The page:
Welcome to our second listen-a-long of John Scalzi’s The Human Division. This week – Episode 2 – WALK THE PLANK!
But be warned! We’re assuming you’ve heard the story (or read it), so spoilers abound!
Let’s get started.
We listen to a transcript recording from a Wildcat colony (that is, an illegal colony unsupported by the CDF) who are looking for their supply freights. Their leader, Chenzira, is interrupted by two medic (Aurel and Magda) who have found a man who “isn’t from around here.” Malik is beaten up pretty bad, has some kind of disease, and will (at the very least) lose his leg.
Turns out, Malik was on the supply ship Eerie Morningstar, which was boarded by soldiers, dressed in black with their faces covered, and the majority of this episode is his account of what happened. The soldiers locked the crew up in the two extra freight boxes and forced them to “Walk the Plank” so that they tumbled to the planet’s surface. Everyone who fought was killed on the spot. (Resistance is futile.) Most of the crew died because the freights didn’t have any kind of seat belts or restraints. Those who did survive were killed by giant wolves (throwback to the Last Colony?) The poor guy keeps asking to be shot up with painkillers.
Chenzira steps outside, asks the medics if the recorder has been turned off, they tell him it is (although it isn’t, because we’re still hearing all this), and he directs his people to where they can find the missing supply freight, and orders the medics to shoot up the patient with pain meds, and kill him before the infection the Pack gave him will make him explode from the inside (or something). They act as if they’ll agree, but there’s some ambiguity as to whether or not they’ll do it, or just continue to shoot him up with painkillers until he dies.
(Hey Wildcats – next time you should settle on a planet where the water won’t cause a zombie-like infection!)
Transcript Ends. Or as we like to say in Hollywood: TO BE CONTINUED!
Wow, that was a much shorter episode, wasn’t it? So let’s get something out of the way up front. That old writing advice “Show Don’t Tell”? Yeah, Show Don’t Tell is bullshit.
The format of this one is all show, and while the transcript form might not be the easiest to listen to in audiobook form, it’s not impossible. Really, it’s he said, she said, and what this kind of technique does really well, is place all the focus not only on the dialogue, but helps us get a pretty strong view of who these characters are based solely upon what they say. Additionally, for a book like this one, a book that I’m sure will be jammed pack with lots of space operatics and action! action! action!, I appreciate the different pace Scalzi employs here. Yeah, we could’ve seen this whole account first hand. But we’re gonna see plenty of that shit in the 11 weeks ahead. And as a big fan of campfire stories, I like that Scalzi chose to tell the story the way he did. Honestly? I think it’s a bit more distressing, and creepier. Did you notice how Scalzi, who can generally bring the funny, kept this episode completely devoid of humor? All in all, it gives more weight to this circumstance, and it lets the action that’s sure to come later not feel so standard and ordinary.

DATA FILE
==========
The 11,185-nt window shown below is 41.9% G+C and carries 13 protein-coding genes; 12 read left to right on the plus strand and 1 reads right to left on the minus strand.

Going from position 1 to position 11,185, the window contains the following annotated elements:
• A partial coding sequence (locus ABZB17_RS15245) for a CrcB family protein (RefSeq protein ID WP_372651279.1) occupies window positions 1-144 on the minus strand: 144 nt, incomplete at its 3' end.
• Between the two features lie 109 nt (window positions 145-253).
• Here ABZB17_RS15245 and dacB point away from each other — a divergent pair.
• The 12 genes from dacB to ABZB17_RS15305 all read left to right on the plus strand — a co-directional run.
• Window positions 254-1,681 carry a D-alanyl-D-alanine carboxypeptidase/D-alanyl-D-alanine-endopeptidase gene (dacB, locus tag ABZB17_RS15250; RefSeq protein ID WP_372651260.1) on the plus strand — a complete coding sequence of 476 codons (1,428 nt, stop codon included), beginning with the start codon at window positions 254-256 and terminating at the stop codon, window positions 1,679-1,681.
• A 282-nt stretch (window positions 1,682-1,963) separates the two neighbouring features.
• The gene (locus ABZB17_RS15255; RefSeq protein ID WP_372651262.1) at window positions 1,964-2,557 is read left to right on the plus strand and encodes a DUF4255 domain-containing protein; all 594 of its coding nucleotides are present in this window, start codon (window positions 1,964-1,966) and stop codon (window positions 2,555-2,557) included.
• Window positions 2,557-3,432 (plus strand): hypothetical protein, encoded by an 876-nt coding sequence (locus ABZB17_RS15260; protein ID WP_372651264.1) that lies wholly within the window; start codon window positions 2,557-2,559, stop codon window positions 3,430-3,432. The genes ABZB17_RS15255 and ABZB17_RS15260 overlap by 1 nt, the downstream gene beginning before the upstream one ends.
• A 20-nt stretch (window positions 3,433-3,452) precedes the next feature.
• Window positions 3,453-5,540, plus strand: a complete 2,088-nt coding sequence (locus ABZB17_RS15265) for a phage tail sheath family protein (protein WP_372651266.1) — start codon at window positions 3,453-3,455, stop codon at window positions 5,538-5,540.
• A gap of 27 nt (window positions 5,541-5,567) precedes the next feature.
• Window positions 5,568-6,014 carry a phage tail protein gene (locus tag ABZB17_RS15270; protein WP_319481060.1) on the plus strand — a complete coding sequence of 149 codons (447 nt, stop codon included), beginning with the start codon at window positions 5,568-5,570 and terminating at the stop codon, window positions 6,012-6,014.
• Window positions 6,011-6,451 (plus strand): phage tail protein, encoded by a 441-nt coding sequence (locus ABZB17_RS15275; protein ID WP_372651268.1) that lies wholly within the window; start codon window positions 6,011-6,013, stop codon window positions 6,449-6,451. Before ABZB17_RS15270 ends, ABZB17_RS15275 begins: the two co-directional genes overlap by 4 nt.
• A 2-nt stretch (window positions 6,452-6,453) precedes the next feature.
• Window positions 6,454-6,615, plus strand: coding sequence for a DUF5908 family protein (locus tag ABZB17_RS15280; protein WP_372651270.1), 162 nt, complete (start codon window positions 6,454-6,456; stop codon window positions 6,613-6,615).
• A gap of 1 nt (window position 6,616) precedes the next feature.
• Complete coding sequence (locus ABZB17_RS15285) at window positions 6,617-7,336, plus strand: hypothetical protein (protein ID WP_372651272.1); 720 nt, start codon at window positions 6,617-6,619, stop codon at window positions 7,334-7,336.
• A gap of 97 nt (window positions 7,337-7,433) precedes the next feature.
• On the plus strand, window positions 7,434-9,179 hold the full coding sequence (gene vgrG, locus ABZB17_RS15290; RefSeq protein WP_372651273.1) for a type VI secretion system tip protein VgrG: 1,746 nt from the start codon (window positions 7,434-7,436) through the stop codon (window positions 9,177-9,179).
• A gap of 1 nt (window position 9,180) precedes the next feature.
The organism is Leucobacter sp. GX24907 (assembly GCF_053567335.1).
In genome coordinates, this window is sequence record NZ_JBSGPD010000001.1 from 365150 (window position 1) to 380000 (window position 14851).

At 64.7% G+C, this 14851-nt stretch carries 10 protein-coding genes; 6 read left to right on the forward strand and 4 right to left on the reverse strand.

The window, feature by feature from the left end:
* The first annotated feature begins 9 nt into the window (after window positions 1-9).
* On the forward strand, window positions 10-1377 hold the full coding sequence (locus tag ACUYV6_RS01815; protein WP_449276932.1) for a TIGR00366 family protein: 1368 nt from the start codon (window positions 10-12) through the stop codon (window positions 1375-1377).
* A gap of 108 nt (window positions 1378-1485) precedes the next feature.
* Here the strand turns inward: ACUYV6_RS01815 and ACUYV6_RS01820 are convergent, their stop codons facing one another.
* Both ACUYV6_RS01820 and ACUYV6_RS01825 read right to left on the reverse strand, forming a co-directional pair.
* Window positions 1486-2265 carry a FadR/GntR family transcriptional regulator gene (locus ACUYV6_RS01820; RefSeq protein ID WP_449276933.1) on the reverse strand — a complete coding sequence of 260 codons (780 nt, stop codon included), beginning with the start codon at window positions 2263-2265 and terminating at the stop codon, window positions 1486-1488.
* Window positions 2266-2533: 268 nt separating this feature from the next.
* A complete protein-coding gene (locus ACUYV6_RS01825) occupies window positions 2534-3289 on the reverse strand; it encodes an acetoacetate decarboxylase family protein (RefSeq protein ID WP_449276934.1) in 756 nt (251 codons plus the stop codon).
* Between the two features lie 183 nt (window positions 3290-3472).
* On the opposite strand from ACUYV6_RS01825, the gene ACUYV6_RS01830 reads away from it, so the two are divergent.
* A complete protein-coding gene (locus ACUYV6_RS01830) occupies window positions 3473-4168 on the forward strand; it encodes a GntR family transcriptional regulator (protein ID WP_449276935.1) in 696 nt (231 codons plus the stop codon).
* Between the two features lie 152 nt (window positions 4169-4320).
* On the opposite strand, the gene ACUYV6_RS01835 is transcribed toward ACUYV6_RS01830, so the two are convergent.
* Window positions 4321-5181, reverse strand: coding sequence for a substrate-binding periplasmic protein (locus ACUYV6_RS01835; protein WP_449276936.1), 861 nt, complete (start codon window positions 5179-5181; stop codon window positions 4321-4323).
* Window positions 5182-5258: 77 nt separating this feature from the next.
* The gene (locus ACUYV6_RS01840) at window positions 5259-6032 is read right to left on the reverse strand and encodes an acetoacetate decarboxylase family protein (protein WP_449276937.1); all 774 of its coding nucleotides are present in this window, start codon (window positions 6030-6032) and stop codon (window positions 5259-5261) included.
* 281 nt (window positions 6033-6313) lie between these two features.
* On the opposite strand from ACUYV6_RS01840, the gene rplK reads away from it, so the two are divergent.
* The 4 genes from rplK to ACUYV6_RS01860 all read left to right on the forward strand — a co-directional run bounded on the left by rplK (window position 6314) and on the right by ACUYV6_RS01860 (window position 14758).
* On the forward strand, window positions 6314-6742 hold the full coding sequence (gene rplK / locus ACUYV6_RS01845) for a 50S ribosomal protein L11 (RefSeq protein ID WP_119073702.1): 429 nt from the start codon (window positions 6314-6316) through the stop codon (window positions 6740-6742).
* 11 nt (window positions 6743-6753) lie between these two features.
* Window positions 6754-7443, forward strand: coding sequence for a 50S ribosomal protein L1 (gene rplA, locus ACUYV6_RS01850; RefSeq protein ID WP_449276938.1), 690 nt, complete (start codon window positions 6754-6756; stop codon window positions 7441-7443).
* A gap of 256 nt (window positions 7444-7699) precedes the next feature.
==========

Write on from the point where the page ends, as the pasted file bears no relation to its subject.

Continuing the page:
Now, that’s not to say I’m in love with this episode. As a second chapter in the book, it’s a perfectly serviceable chapter – it moves the overall plot of the story forward. As the second episode of a serial? I’m not so crazy about it. It’s not just that these are all new characters, different from the first episode. It’s that I’m doubtful that we’ll see any of them again in this series. Hopefully, I’m wrong about that. I wish we could’ve at least seen who was receiving/reviewing this transmission. (Egan and Rigney, maybe? The soldiers?) And who knows? There’s plenty of conflict between Chenzira and the medics, and we’re never sure if they’ll find their freights (even if they do – what then? They’re supply ship is done for).
Plot-wise, this chapter appears to be here to show us what Harry and the B-Team are up against: Some really bad guys. But who are they? The goons who set up the missiles to take out the Utche is the safe bet. But does this attack take place before or after the foiled attack on the Utche? (My bet is it’s for something we haven’t seen yet.) One interesting fact: these bad guys are apparently humans (though we don’t see their faces, and there commands are very rote). There’s a small part of me that wonders if they might be some rogue faction of the Ghost Brigades (though I have no idea why I think that). Did they just want the ship, or did they want the supplies too? So, lots to think about in the overall scheme of things.
I want to give a special shout-out to William Dufris for this episode. The trick of reading this one – particularly with all the dialogue tags – must’ve been pretty difficult. No hyperventilating, of course, but he made it all sound so easy and natural. (Now somebody pleeeeeeeeeeease give that poor guy a drink of water and a shot!)
So those are my thoughts. What’d you think? A satisfying second episode? Did it do a good job of making you want to hit that button again in 108 minutes?